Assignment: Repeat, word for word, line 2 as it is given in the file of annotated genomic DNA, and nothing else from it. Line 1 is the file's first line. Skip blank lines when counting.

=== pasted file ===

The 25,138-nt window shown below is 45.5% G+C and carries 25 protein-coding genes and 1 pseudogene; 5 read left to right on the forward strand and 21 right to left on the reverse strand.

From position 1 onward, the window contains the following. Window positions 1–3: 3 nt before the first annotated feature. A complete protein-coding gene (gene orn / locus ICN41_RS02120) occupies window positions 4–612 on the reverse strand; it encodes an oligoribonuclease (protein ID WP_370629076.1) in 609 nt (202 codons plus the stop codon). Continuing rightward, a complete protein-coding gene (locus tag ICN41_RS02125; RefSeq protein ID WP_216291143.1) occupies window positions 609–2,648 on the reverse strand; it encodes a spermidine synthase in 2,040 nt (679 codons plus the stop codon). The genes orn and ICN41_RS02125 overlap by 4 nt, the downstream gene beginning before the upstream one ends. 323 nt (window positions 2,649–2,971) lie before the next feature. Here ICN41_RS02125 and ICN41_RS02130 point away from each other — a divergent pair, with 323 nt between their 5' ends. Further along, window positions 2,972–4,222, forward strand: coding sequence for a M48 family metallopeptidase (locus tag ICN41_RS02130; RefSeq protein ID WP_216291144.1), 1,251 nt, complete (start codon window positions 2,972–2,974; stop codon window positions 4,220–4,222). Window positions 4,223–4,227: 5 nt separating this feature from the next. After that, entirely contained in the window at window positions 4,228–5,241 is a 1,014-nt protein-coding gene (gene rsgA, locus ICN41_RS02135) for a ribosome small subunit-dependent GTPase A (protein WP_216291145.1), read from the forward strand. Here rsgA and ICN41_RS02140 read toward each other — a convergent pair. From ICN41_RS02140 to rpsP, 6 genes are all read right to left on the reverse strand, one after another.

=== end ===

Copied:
From position 1 onward, the window contains the following. Window positions 1–3: 3 nt before the first annotated feature. A complete protein-coding gene (gene orn / locus ICN41_RS02120) occupies window positions 4–612 on the reverse strand; it encodes an oligoribonuclease (protein ID WP_370629076.1) in 609 nt (202 codons plus the stop codon). Continuing rightward, a complete protein-coding gene (locus tag ICN41_RS02125; RefSeq protein ID WP_216291143.1) occupies window positions 609–2,648 on the reverse strand; it encodes a spermidine synthase in 2,040 nt (679 codons plus the stop codon). The genes orn and ICN41_RS02125 overlap by 4 nt, the downstream gene beginning before the upstream one ends. 323 nt (window positions 2,649–2,971) lie before the next feature. Here ICN41_RS02125 and ICN41_RS02130 point away from each other — a divergent pair, with 323 nt between their 5' ends. Further along, window positions 2,972–4,222, forward strand: coding sequence for a M48 family metallopeptidase (locus tag ICN41_RS02130; RefSeq protein ID WP_216291144.1), 1,251 nt, complete (start codon window positions 2,972–2,974; stop codon window positions 4,220–4,222). Window positions 4,223–4,227: 5 nt separating this feature from the next. After that, entirely contained in the window at window positions 4,228–5,241 is a 1,014-nt protein-coding gene (gene rsgA, locus ICN41_RS02135) for a ribosome small subunit-dependent GTPase A (protein WP_216291145.1), read from the forward strand. Here rsgA and ICN41_RS02140 read toward each other — a convergent pair. From ICN41_RS02140 to rpsP, 6 genes are all read right to left on the reverse strand, one after another.